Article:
Faunal remains of wild horses probably may be explained as a result of permanent actions of hunters links with initial, second butchering and consuming.
It’s possible to assume, that the typical pattern of hunting bag, which consisted of the wild horse, bison and to less extent reindeer was the specific trait of the final paleolithic Dnieper-Don steppes area population hunting activity.

16.Usik V.l. On «Gigantoliths» and Mousterian discs shapes on Upper Palaeolithic sites (based on re-assembling of complex 2 Korolevo-2 and Radomyshl site), 167-179.

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Specific data of the refitting and the analysis of the primary reduction technology of stone of complex 2 Korolevo-2 and Radomyshl sites gives us the new arguments of premeditated forming of wedge- shaped cores exclusively for the blade production. Bifacial, semi-bifacial and unifacial shaping of wedge- shaped cores and semi-wedge-shaped cores was used for the creation of the optimal conditions for the blade removal from the narrow surface.
The principle of the preparation and reduction of the first crested blade from the pre-cores provided the easiest way of the creation of initial working surface.
«Gigantoliths» from Novgorod-Seversk are not the exclusion by shape, preparation and consistency of the utilization of the wedge-shaped cores in the number of similar ones.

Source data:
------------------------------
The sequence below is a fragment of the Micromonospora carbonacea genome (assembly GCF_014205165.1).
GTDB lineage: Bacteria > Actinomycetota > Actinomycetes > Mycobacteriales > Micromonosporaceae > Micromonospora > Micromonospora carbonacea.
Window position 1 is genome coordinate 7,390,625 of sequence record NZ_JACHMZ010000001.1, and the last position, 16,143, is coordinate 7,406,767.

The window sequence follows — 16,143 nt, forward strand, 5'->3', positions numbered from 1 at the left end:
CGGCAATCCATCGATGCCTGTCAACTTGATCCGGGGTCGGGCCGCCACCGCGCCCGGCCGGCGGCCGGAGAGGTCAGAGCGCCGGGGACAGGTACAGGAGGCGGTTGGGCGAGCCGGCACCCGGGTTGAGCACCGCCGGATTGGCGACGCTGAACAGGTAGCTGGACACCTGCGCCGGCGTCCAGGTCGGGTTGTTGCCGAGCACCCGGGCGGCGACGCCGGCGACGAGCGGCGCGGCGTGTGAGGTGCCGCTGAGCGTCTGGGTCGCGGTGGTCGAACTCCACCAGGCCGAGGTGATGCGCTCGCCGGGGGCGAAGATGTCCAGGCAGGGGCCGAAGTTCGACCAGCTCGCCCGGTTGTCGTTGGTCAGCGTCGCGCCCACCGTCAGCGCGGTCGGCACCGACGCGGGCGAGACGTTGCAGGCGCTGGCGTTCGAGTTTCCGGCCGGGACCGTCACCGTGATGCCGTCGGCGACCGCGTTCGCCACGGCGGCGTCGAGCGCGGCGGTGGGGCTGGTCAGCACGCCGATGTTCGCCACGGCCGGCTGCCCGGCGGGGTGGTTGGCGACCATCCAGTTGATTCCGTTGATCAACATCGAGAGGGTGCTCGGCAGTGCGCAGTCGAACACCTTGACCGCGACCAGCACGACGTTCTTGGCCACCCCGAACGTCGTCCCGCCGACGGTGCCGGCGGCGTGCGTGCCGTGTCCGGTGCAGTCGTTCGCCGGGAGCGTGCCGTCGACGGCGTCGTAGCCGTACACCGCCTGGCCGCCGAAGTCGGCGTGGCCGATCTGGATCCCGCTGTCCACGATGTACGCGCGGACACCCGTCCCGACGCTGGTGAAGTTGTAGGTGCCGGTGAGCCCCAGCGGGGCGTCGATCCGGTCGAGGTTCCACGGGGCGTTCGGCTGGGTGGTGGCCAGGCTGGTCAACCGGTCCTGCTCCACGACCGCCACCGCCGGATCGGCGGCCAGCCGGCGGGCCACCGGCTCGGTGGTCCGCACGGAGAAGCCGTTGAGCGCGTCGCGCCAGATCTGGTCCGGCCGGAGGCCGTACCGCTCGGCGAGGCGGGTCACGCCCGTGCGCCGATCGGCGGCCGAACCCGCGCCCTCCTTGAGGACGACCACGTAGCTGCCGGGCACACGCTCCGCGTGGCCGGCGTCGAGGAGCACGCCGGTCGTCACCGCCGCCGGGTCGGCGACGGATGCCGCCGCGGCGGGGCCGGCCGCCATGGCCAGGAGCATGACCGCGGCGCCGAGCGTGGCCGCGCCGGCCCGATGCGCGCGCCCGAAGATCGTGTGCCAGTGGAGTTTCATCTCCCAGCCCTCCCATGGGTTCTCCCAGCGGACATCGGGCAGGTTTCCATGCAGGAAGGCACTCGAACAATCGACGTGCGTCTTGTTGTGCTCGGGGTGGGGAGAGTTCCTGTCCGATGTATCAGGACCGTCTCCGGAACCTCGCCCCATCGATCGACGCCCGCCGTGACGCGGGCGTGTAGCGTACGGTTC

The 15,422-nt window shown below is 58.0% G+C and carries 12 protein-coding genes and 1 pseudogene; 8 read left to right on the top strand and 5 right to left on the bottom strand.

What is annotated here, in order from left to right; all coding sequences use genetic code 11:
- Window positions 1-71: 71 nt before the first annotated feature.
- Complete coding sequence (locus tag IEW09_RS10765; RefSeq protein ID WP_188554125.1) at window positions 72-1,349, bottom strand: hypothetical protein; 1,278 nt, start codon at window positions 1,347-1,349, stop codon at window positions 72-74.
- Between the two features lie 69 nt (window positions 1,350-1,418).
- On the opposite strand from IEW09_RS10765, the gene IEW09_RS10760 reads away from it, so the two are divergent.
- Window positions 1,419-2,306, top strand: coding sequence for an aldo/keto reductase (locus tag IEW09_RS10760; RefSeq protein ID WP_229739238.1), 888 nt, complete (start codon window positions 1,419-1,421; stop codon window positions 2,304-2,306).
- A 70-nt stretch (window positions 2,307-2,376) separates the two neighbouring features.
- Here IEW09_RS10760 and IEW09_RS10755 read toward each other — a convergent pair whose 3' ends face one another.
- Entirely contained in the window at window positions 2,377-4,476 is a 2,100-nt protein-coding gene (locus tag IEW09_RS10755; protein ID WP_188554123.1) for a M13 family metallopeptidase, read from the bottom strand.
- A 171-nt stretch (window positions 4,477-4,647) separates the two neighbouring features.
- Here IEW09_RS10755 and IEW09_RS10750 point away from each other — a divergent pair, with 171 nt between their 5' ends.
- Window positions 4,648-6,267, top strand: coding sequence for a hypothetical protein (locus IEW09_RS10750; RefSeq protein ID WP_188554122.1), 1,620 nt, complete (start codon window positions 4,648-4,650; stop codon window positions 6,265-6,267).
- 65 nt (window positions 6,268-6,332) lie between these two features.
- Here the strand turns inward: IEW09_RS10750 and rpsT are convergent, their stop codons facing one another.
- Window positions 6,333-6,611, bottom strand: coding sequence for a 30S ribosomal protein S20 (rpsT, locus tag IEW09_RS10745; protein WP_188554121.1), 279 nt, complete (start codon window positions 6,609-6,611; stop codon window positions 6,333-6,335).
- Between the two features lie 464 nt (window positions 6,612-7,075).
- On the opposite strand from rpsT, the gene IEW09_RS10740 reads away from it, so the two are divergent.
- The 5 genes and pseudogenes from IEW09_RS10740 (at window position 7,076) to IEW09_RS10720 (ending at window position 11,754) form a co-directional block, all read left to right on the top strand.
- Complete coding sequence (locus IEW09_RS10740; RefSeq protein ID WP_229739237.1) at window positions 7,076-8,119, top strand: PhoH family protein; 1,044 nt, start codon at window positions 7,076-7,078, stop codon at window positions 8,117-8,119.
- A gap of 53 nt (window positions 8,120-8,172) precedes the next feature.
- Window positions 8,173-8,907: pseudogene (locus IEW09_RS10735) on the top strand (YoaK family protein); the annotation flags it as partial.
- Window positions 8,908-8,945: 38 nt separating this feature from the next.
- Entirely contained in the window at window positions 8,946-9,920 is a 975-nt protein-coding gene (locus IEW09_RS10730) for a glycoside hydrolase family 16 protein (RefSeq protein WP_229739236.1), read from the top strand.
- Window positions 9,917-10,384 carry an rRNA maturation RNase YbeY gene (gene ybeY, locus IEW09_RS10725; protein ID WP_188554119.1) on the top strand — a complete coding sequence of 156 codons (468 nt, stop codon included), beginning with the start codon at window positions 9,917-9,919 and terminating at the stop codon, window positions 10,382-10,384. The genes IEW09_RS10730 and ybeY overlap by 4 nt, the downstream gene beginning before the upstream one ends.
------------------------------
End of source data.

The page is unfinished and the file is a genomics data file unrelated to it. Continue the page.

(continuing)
The analysis of chopping-like tools proves that there is no connection between those tools and wedge- shaped cores and there is no logic in ((subconscious» unification of the shape and function of the axes and wedge-shaped cores.
Secondary functional usage of the wedge-shaped cores does not change the main point of their primary purpose. The investigation of the system of the preparation and the reduction of the cores in the Upper Paleolithic allows us to agree with the opinion of Y. Demidenko about the wrong classification of the part of the cores from Radomyshl site as the Mousterian discs.
The waste products of the preparation and the reduction of Upper Paleolithic cores were used as the blanks for the archaic tools at this site. Complete domination of the Upper Paleolithic technique and technology of the primary flaking, domination of Upper Paleolithic tools and the absence of Early Paleolithic reduction methods give us the arguments to consider that there is no connection between pseudo-mous- terian tools of Radomyshl site and any Early Paleolithic traditions.

17.Gavrilenko I.M. Dweling-household complexes of Mesolithic site Vyazivok-4A: reconstruction attempt, 180-188.

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Excavations in Vyaziuok-4A, a site of Zimivniky culture has revealed the remains of several dwellings and household pits. The detailed analysis of the structures backed by planigraphy, ethnographic analogues and some reflections of general order (such as the level of house-building, technical equipment) gives every reason for carrying out the reconstruction of dwelling and household complexes of the settlement.